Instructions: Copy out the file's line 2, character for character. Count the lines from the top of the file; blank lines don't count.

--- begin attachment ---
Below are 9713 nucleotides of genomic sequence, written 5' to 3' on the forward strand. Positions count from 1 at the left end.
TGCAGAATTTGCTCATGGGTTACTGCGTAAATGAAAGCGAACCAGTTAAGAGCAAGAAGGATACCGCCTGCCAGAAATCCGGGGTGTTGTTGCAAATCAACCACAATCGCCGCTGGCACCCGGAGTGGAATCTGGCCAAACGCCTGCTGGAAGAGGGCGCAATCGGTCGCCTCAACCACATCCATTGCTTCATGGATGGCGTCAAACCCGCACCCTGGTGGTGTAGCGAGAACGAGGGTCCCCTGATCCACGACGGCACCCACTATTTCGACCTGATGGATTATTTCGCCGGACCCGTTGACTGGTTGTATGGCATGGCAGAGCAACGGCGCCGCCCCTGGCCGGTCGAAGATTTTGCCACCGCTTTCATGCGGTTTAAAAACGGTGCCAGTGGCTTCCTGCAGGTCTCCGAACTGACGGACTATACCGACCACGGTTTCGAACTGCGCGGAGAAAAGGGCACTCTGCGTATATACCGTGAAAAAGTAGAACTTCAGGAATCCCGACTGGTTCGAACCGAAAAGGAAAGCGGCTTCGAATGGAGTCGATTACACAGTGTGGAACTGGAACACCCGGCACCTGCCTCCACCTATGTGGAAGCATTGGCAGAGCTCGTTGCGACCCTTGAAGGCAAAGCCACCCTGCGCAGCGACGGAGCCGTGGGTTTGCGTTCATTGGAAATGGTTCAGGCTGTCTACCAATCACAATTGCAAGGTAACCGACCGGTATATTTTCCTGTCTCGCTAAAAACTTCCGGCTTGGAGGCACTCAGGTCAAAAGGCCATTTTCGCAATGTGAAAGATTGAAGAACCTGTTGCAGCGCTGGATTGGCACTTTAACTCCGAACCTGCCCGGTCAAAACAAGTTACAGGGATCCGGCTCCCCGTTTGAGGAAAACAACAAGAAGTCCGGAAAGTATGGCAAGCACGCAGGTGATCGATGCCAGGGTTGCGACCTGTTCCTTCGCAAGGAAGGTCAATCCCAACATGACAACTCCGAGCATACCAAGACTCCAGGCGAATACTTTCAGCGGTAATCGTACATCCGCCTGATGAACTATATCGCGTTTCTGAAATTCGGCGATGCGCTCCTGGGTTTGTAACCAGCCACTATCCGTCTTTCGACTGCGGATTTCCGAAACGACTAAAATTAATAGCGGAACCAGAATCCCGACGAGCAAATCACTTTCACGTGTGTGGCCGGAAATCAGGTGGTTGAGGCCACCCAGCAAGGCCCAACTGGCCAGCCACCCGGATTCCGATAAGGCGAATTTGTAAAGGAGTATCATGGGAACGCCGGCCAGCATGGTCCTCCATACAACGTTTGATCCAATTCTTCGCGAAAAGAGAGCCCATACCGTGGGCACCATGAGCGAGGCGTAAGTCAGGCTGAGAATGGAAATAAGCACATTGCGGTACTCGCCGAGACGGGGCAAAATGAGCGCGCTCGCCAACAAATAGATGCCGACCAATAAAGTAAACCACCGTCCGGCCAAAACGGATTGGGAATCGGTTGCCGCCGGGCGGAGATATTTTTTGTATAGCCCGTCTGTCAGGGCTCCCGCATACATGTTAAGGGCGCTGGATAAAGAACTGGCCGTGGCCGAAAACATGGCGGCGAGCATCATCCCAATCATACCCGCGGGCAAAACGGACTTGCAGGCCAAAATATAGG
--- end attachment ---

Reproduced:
TGCAGAATTTGCTCATGGGTTACTGCGTAAATGAAAGCGAACCAGTTAAGAGCAAGAAGGATACCGCCTGCCAGAAATCCGGGGTGTTGTTGCAAATCAACCACAATCGCCGCTGGCACCCGGAGTGGAATCTGGCCAAACGCCTGCTGGAAGAGGGCGCAATCGGTCGCCTCAACCACATCCATTGCTTCATGGATGGCGTCAAACCCGCACCCTGGTGGTGTAGCGAGAACGAGGGTCCCCTGATCCACGACGGCACCCACTATTTCGACCTGATGGATTATTTCGCCGGACCCGTTGACTGGTTGTATGGCATGGCAGAGCAACGGCGCCGCCCCTGGCCGGTCGAAGATTTTGCCACCGCTTTCATGCGGTTTAAAAACGGTGCCAGTGGCTTCCTGCAGGTCTCCGAACTGACGGACTATACCGACCACGGTTTCGAACTGCGCGGAGAAAAGGGCACTCTGCGTATATACCGTGAAAAAGTAGAACTTCAGGAATCCCGACTGGTTCGAACCGAAAAGGAAAGCGGCTTCGAATGGAGTCGATTACACAGTGTGGAACTGGAACACCCGGCACCTGCCTCCACCTATGTGGAAGCATTGGCAGAGCTCGTTGCGACCCTTGAAGGCAAAGCCACCCTGCGCAGCGACGGAGCCGTGGGTTTGCGTTCATTGGAAATGGTTCAGGCTGTCTACCAATCACAATTGCAAGGTAACCGACCGGTATATTTTCCTGTCTCGCTAAAAACTTCCGGCTTGGAGGCACTCAGGTCAAAAGGCCATTTTCGCAATGTGAAAGATTGAAGAACCTGTTGCAGCGCTGGATTGGCACTTTAACTCCGAACCTGCCCGGTCAAAACAAGTTACAGGGATCCGGCTCCCCGTTTGAGGAAAACAACAAGAAGTCCGGAAAGTATGGCAAGCACGCAGGTGATCGATGCCAGGGTTGCGACCTGTTCCTTCGCAAGGAAGGTCAATCCCAACATGACAACTCCGAGCATACCAAGACTCCAGGCGAATACTTTCAGCGGTAATCGTACATCCGCCTGATGAACTATATCGCGTTTCTGAAATTCGGCGATGCGCTCCTGGGTTTGTAACCAGCCACTATCCGTCTTTCGACTGCGGATTTCCGAAACGACTAAAATTAATAGCGGAACCAGAATCCCGACGAGCAAATCACTTTCACGTGTGTGGCCGGAAATCAGGTGGTTGAGGCCACCCAGCAAGGCCCAACTGGCCAGCCACCCGGATTCCGATAAGGCGAATTTGTAAAGGAGTATCATGGGAACGCCGGCCAGCATGGTCCTCCATACAACGTTTGATCCAATTCTTCGCGAAAAGAGAGCCCATACCGTGGGCACCATGAGCGAGGCGTAAGTCAGGCTGAGAATGGAAATAAGCACATTGCGGTACTCGCCGAGACGGGGCAAAATGAGCGCGCTCGCCAACAAATAGATGCCGACCAATAAAGTAAACCACCGTCCGGCCAAAACGGATTGGGAATCGGTTGCCGCCGGGCGGAGATATTTTTTGTATAGCCCGTCTGTCAGGGCTCCCGCATACATGTTAAGGGCGCTGGATAAAGAACTGGCCGTGGCCGAAAACATGGCGGCGAGCATCATCCCAATCATACCCGCGGGCAAAACGGACTTGCAGGCCAAAATATAGG